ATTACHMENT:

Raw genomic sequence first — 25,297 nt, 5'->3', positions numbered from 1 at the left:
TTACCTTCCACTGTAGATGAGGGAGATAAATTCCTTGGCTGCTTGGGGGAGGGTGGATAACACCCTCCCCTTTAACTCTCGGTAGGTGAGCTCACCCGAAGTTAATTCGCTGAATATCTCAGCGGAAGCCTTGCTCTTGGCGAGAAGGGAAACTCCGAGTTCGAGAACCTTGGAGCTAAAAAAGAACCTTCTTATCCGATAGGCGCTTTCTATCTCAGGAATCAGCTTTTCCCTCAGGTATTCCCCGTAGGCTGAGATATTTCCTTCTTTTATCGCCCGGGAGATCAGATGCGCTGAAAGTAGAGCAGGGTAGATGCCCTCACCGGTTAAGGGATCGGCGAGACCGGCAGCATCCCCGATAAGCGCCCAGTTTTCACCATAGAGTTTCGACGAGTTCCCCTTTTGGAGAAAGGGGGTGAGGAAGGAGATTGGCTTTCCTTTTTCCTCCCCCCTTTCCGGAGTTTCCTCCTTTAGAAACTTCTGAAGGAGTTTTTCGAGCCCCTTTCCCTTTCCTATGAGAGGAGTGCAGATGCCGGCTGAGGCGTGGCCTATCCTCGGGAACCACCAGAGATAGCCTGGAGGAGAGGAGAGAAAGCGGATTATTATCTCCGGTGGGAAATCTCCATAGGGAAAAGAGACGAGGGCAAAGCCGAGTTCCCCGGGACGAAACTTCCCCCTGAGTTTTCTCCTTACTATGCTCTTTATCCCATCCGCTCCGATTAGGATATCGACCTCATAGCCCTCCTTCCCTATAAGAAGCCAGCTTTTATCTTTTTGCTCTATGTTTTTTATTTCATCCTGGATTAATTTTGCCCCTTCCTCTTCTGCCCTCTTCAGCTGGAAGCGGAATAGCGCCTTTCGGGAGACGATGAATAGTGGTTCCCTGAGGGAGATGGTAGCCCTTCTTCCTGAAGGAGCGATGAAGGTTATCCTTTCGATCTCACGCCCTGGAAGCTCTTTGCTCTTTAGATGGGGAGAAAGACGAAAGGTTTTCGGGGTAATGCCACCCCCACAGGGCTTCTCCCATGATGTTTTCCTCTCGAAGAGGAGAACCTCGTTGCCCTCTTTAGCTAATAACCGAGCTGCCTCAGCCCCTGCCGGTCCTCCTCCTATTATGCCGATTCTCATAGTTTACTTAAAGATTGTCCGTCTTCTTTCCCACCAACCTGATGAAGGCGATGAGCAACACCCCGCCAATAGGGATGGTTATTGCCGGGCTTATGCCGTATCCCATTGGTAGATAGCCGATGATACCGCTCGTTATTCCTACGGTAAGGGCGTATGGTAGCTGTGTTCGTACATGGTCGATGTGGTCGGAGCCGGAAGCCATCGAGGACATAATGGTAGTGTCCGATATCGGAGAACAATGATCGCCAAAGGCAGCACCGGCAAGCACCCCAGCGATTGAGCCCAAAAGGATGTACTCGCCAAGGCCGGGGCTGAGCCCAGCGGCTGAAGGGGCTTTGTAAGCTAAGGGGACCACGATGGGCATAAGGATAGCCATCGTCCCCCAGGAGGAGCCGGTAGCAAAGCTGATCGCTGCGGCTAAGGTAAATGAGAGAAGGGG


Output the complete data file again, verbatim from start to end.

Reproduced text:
Raw genomic sequence first — 25,297 nt, 5'->3', positions numbered from 1 at the left:
TTACCTTCCACTGTAGATGAGGGAGATAAATTCCTTGGCTGCTTGGGGGAGGGTGGATAACACCCTCCCCTTTAACTCTCGGTAGGTGAGCTCACCCGAAGTTAATTCGCTGAATATCTCAGCGGAAGCCTTGCTCTTGGCGAGAAGGGAAACTCCGAGTTCGAGAACCTTGGAGCTAAAAAAGAACCTTCTTATCCGATAGGCGCTTTCTATCTCAGGAATCAGCTTTTCCCTCAGGTATTCCCCGTAGGCTGAGATATTTCCTTCTTTTATCGCCCGGGAGATCAGATGCGCTGAAAGTAGAGCAGGGTAGATGCCCTCACCGGTTAAGGGATCGGCGAGACCGGCAGCATCCCCGATAAGCGCCCAGTTTTCACCATAGAGTTTCGACGAGTTCCCCTTTTGGAGAAAGGGGGTGAGGAAGGAGATTGGCTTTCCTTTTTCCTCCCCCCTTTCCGGAGTTTCCTCCTTTAGAAACTTCTGAAGGAGTTTTTCGAGCCCCTTTCCCTTTCCTATGAGAGGAGTGCAGATGCCGGCTGAGGCGTGGCCTATCCTCGGGAACCACCAGAGATAGCCTGGAGGAGAGGAGAGAAAGCGGATTATTATCTCCGGTGGGAAATCTCCATAGGGAAAAGAGACGAGGGCAAAGCCGAGTTCCCCGGGACGAAACTTCCCCCTGAGTTTTCTCCTTACTATGCTCTTTATCCCATCCGCTCCGATTAGGATATCGACCTCATAGCCCTCCTTCCCTATAAGAAGCCAGCTTTTATCTTTTTGCTCTATGTTTTTTATTTCATCCTGGATTAATTTTGCCCCTTCCTCTTCTGCCCTCTTCAGCTGGAAGCGGAATAGCGCCTTTCGGGAGACGATGAATAGTGGTTCCCTGAGGGAGATGGTAGCCCTTCTTCCTGAAGGAGCGATGAAGGTTATCCTTTCGATCTCACGCCCTGGAAGCTCTTTGCTCTTTAGATGGGGAGAAAGACGAAAGGTTTTCGGGGTAATGCCACCCCCACAGGGCTTCTCCCATGATGTTTTCCTCTCGAAGAGGAGAACCTCGTTGCCCTCTTTAGCTAATAACCGAGCTGCCTCAGCCCCTGCCGGTCCTCCTCCTATTATGCCGATTCTCATAGTTTACTTAAAGATTGTCCGTCTTCTTTCCCACCAACCTGATGAAGGCGATGAGCAACACCCCGCCAATAGGGATGGTTATTGCCGGGCTTATGCCGTATCCCATTGGTAGATAGCCGATGATACCGCTCGTTATTCCTACGGTAAGGGCGTATGGTAGCTGTGTTCGTACATGGTCGATGTGGTCGGAGCCGGAAGCCATCGAGGACATAATGGTAGTGTCCGATATCGGAGAACAATGATCGCCAAAGGCAGCACCGGCAAGCACCCCAGCGATTGAGCCCAAAAGGATGTACTCGCCAAGGCCGGGGCTGAGCCCAGCGGCTGAAGGGGCTTTGTAAGCTAAGGGGACCACGATGGGCATAAGGATAGCCATCGTCCCCCAGGAGGAGCCGGTAGCAAAGCTGATCGCTGCGGCTAAGGTAAATGAGAGAAGGGG